¿ How about some good news elsewhere? In addition to stellar earnings out of the brokers, we got some pretty positive research recently:

- Merrill Lynch Reassesses Hard Landing Risks.

-Goldman Sachs notes Global growth momentum continues amid renewed concerns over USconsumer resiliency.

-The Real Estate Journal asks: Is There Still Profit to Be Made From Buying Fixer-Upper Homes? The answer, not surprisingly, is yes -- if you find a good property that's reasonably priced (duh).

-The future in China, via Simon Hunt. He just returned from Beijing with a full China Visit Report.

¿ James K. Galbraith takes a dim view of all the Public and Private Debts and the Future of the American Economy. Meanwhile, Bernanke 'quite concerned' about budget deficit.

¿ Fed Governor Donald L. Kohn compares European and US central bank strategies for dealing with market bubbles.

¿ Mark Cuban calls it The Big Lie that CEOs and Shareholder interests are aligned. Slate's Dan Gross is even more succinct, calling CEO pay an " abomination."

¿ Duke University economists are not impressed with fund of funds' performance. Now let's shift to some technology issues:

¿ Nyquist Capital asks, " Does the US really have a broadband gap?" These charts suggest otherwise.

¿ Judge Says Amazon Played With Toys In a Childish Way -- is a brutal smackdown of Amazon CEO Jeff Bezos.

¿ Meanwhile, First Monday notes that many online reviews are nonsense in Six degrees of reputation: The use and abuse of online review and recommendation systems.

¿ Lies, Damn Lies and Statistics is an interesting site dedicated to tech data. It's chock full of all sorts of interesting data points.

On to Science:

¿ I found this discussion from physicist Michio Kaku utterly fascinating: The Physics of Extra-Terrestrial Civilizations.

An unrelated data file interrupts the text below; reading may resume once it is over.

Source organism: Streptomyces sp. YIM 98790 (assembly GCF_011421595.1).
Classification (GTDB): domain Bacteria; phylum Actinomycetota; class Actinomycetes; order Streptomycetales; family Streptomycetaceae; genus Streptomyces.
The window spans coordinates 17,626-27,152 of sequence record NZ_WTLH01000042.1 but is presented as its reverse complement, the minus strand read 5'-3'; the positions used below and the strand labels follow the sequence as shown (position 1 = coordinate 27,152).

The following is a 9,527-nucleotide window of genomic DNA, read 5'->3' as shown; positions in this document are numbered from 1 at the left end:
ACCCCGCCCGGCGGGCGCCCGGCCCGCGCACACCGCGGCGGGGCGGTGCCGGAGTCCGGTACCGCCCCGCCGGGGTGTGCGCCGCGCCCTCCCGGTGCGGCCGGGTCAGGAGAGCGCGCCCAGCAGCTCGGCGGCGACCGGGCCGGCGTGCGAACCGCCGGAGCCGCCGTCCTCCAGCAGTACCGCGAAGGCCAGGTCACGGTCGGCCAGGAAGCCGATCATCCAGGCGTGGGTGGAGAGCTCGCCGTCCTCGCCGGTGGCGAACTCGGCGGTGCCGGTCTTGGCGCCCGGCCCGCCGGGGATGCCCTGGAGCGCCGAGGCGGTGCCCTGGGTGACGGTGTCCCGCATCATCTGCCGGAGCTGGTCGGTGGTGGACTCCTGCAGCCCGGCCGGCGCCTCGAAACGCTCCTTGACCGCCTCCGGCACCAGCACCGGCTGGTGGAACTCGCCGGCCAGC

¿ And how about this: Jupiter growing another red spot.

¿ Hitachi has recorded all the Noises Which Reveal Your Hard Drive is Failing!

¿ Some tunes worth checking out: Matt Pond PA's Several Arrows Later is pop-friendly alt-rock, favorably compared with Death Cab For Cutie or the Shins. (I like this disc better than Death Cab For Cutie's Plans.)

¿ For those of you who prefer jazz, check out the 1955 classic Sarah Vaughan W/ Clifford Brown, which has been lovingly restored.

¿ Finally, this very amusing riff on trading is a definite laugh. We've all worked with these monkeys before.

That's all from this end, where I eagerly await Netflix delivery of Good Night, and Good Luck. That, and the March 20 speech of Fed Chairman Ben S. Bernanke to the Economic Club of New York: Reflections on the Yield Curve and Monetary Policy (Are scalpers selling invites to this gig? How can I get in?)

Barry Ritholtz is the chief market strategist for Ritholtz Research, an independent institutional research firm, specializing in the analysis of macroeconomic trends and the capital markets. The firm's variant perspectives are applied to the fixed income, equity and commodity markets, both domestically and internationally. Other areas of research coverage also include consumer, real estate, geopolitics, technology and digital media. Ritholtz is also president of Ritholtz Capital Partners (RCP), a New York based hedge fund. RCP is driven by the analysis performed by Ritholtz Research. Ritholtz appreciates your feedback; click here to send him an email.